Fewer genuine fire calls, but more deaths in 2021
Genuine fire calls decreased by more than 21 per cent in 2021, but more deaths from blazes were recorded last year when compared to 2020.
That’s according to data contained in the Economic and Social Survey Jamaica (ESSJ), the latest edition of which was published by the Planning Institute of Jamaica last month.
The report revealed that genuine calls received by the Jamaica Fire Brigade (JFB) decreased by more than 2,200 but the number of souls who perished in those fewer fires increased by 35.5 per cent.
“The total number of genuine calls for the year was 8,003, a 21.6 per cent decrease relative to the previous year. Similar to 2020, the largest number of genuine fire calls occurred in Kingston and St Andrew (1,642), followed by St Catherine (1,539),” the ESSJ stated, quoting data provided by the JFB.
“Decreases were recorded in all parishes, with the exception of St James, which showed an increase of 6.2 per cent. The largest decrease was observed in Portland (70.9 per cent), followed by Hanover (51.8 per cent) and St Mary (51.1 per cent).”
The national survey also noted that the group ‘civilian adults’ bore the brunt of fire impact, followed by ‘children’. In the category ‘children’, three deaths were recorded, including 12-year-old Hemecia Greenwood, who perished in a blaze at her home in John’s Hall, St James, in April 2021. Four children also sustained fire-related injuries, according to the ESSJ, which listed 502 minors among the homeless.
“Overall, 1,901 persons were impacted, 105 more than in 2020, representing a 5.8 per cent increase. The number of deaths increased to 42 from 31, while the number sustaining injury fell to 86 from 89,” read the section of the survey under the subheading fire.
Thirty-five deaths were recorded in 2019.
CRIME COULD BE A FACTOR
Asked by The Sunday Gleaner to shed light on the possible reasons for more deaths from fewer genuine fire calls, Senior Deputy Superintendent Emeleo Ebanks, the JFB’s public relations officer, was not immediately able to provide a response.
“Every single death is a cause for concern, but I would need to properly analyse the data to give an informed response because there are a number of issues,” he said.
Nevertheless, Ebanks posited that crime could be a contributing factor.
“The first thing I know, there are a number of issues with gang-related incidents, [but] it is difficult for me to put a finger on it right now,” he said.
In the meantime, the report showed that fires left more people homeless in 2021 when compared to the previous year.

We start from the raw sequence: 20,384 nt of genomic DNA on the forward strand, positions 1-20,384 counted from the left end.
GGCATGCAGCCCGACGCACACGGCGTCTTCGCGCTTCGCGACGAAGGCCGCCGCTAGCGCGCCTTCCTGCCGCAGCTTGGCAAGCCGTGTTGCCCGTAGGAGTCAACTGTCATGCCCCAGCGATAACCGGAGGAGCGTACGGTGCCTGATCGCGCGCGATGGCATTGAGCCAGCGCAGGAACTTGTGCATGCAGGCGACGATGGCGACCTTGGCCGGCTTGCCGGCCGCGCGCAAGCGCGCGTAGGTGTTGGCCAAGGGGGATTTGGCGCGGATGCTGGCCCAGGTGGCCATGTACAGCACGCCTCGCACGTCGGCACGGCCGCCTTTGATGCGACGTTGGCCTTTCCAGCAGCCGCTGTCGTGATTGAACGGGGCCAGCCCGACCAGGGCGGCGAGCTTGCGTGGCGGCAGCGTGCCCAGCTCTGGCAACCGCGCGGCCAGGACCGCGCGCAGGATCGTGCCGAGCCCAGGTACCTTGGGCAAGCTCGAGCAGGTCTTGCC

“Persons rendered homeless by fire increased to 1,773 from 1,676.” However, “the number of structural and non-structural fires decreased by 4.1 per cent and 24.5 per cent, respectively”, the ESSJ said.
Non-structural fires also fell, accounting for 82.5 per cent of the total blazes reported. The decrease was mainly attributable to a reduction in the occurrence of fire on farms/cultivated land, and bush fires, which fell by 34.4 per cent and 34.7 per cent, respectively.
“Though there was an overall decrease in the occurrence of structural fires, there was an increase of 12.4 per cent in fires at commercial buildings,” the report said.
DECREASE IN BUSH FIRES
According to the national report, annual changes in the incidence of bush fires were assessed against the volume of average annual rainfall and showed that increases in bush fires occurred mostly in periods of drier conditions.
“However, while the country experienced drier conditions in 2021, there was a decrease in the number of bush fires. More than 70 per cent of bush fires occurred in the first half of the year when dry conditions prevailed.
“Bush fires were most prevalent in St Catherine (863), Kingston & St Andrew (430) and Clarendon (416), which experienced drier conditions, as indicated by parish mean rainfall volumes and drought indices from the MSJ (Meteorological Service of Jamaica),” read a section of the economic and social survey.
The ESSJ also provided data on the capacity of the brigade to respond to blazes.
“The Jamaica Fire Brigade’s (JFB) emergency response capability was bolstered through the acquisition of firefighting equipment, and infrastructure development and improvement over the reporting period. One new fire station was built at Barnett Street, St James, and one rehabilitated at the Black River Fire Station, St Elizabeth, while work advanced on the construction of three additional stations (Old Harbour, Port Maria and Yallahs fire stations).
“The rehabilitation works and the advanced construction of the Old Harbour Fire Station were facilitated by the Infrastructure Development Programme (Phase 1), while the remaining new facilities being built are under the Jamaica Disaster Vulnerability Reduction Project.”
According to the ESSJ, 30 new fire trucks (pumpers), costing US$23.7 million, as well as a variety of fire equipment, including bunker gears, structural firefighting helmets, extinguishers, standby generators, and water rescue equipment, were procured.
It also noted that activities to build public fire safety awareness and fire prevention continued under the Community and Life Safety Programme.
“Under this programme, 268 fire drills were conducted in schools, workplaces, and places of safety; and 268 hydrants were repaired and 974 maintained. In addition, 6,718 building inspections were carried out and fire and life-strategy training was conducted in 32 communities across the island. Forty firefighters received training to become emergency medical technicians and 140 emergency medical technicians were re-certified,” stated the 2021 edition of the ESSJ.